Why is that? There are only two of us; three if you count Ollie, but he leaves no rubbish behind. The answer is staring us in the face. Everything is in a plastic box, or some other kind of container. We no longer use loose tea, so the tea bags go in the bin too. You would think that we could recycle all those plastic containers, but no. Most of them are the ‘wrong type’ of plastic. This applies to cellophane, any black or dark-coloured containers like microwaveable boxes, and even things such as the plastic tops of some bottles, which cannot be recycled along with the bottles themselves.

Foil is recyclable, but only if it is clean. So forget that, unless you have enough free time to wash used foil. (Using hot water generated by electricity, thus increasing your carbon footprint) Paper is recyclable of course, we all know that. But is it? Certain kinds of paper and cardboard are not 100% recyclable, (shiny paper, for example) so that ends up in the main rubbish bin instead.

So we can be forgiven for being confused, surely? It even depends on what part of the country you live in, whether or not certain things can be placed in the recycling bin. Most of the population struggles with what can and can’t go in. In the effort to do the right thing, we plonk anything looking vaguely recyclable into the bin for that. Better than landfill, and it can be sorted by the waste removal people. They understand our confusion, they must do. But no, they don’t. They expect us to keep up to date with it all, and be aware of any changes or developments. We are supposed to read the tiny symbols on packaging, and to check online to see what has been added or removed from the ever-changing list.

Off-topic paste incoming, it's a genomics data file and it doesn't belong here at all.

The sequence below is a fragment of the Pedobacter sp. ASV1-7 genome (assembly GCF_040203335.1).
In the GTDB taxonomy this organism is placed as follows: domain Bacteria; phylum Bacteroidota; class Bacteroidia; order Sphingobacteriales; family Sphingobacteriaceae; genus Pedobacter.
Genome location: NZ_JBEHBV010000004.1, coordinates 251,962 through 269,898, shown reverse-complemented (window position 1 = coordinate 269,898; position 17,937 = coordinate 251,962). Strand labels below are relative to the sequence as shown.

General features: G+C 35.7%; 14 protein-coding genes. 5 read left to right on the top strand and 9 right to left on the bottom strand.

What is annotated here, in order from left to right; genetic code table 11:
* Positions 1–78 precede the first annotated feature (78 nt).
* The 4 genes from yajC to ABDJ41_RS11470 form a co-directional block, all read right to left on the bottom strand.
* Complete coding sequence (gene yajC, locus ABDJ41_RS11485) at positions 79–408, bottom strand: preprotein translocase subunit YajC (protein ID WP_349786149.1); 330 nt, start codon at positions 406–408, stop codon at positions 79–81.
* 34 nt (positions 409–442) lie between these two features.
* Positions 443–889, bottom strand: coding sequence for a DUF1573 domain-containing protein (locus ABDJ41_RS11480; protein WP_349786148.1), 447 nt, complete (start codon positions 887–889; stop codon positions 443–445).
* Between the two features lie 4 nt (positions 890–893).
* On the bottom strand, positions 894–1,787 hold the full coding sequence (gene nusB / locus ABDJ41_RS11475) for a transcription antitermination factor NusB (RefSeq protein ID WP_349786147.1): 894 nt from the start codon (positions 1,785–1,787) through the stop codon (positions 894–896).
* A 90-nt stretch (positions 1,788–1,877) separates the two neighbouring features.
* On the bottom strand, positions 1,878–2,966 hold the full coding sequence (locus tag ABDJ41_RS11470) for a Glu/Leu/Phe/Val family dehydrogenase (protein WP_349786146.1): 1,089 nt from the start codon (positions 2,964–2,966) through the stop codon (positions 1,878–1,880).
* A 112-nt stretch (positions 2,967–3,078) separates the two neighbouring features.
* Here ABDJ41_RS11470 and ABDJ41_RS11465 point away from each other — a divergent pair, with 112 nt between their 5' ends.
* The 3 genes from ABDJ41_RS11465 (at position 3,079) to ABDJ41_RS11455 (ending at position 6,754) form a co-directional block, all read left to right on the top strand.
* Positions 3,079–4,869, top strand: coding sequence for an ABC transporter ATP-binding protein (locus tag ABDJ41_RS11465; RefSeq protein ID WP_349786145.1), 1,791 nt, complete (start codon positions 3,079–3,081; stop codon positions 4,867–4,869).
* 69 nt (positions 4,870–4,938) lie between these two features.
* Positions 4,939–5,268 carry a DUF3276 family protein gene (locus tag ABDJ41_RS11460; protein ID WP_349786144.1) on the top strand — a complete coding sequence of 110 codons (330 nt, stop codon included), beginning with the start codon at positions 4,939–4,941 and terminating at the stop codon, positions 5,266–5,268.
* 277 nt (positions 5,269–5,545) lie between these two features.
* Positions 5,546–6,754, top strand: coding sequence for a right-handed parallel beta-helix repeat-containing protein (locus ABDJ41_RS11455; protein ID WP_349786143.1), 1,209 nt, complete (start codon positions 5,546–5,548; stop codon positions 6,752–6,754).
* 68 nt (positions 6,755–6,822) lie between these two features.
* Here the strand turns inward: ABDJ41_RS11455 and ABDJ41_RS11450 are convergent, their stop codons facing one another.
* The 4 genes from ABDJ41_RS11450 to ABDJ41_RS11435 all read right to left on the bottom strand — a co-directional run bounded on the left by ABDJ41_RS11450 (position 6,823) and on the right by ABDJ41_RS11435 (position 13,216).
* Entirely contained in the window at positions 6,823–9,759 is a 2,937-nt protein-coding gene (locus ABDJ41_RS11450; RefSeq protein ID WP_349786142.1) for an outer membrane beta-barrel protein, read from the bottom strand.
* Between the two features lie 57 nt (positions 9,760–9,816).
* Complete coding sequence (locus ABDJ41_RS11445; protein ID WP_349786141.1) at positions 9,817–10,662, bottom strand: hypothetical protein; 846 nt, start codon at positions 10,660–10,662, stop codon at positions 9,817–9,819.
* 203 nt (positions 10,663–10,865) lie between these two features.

Woe betide you make a mistake. The ‘Bin-checkers’ will be on you, and will leave a note. That note warns you that failure to recycle correctly could result in a fine. In extreme cases, they might even refuse to collect your wheelie bins at all.

Not only would this mean people dumping their rubbish locally, it also means that those of us who are unsure what counts as ‘good’ recycling no longer take any chances. If in doubt, it goes in a black plastic bin liner, and into the ‘general rubbish’ wheelie. That ‘good recycling’ changes like the weather, so I find myself unwilling to risk it more and more lately. The next time you are putting those carefully-washed yoghurt pots into your recyclables, be careful. Ask yourself, “Is this the right type of yoghurt pot?”

The answer lies with the supermarkets and manufacturers. Just stop. Stop putting grapes in boxes, asparagus into black plastic trays covered in cling-film. Stop putting potatoes into small plastic bags. Stop giving small plastic bags for us to put our produce in for weighing, and replace them with paper ones. Stop wrapping reams of bubble wrap around things that won’t break in the post, or stuffing out huge cartons with fifty feet of paper, just to send me something one-eighth of the size of the box it comes in.

And local authorities, you are picking on the wrong targets. Instead of threatening me over the inclusion of a plastic tray of the ‘wrong plastic’, get down to any of the four huge supermarkets in the town, and fine them for selling £1.30 worth of purple sprouting broccoli in a black plastic tray covered in a double-wrap of film.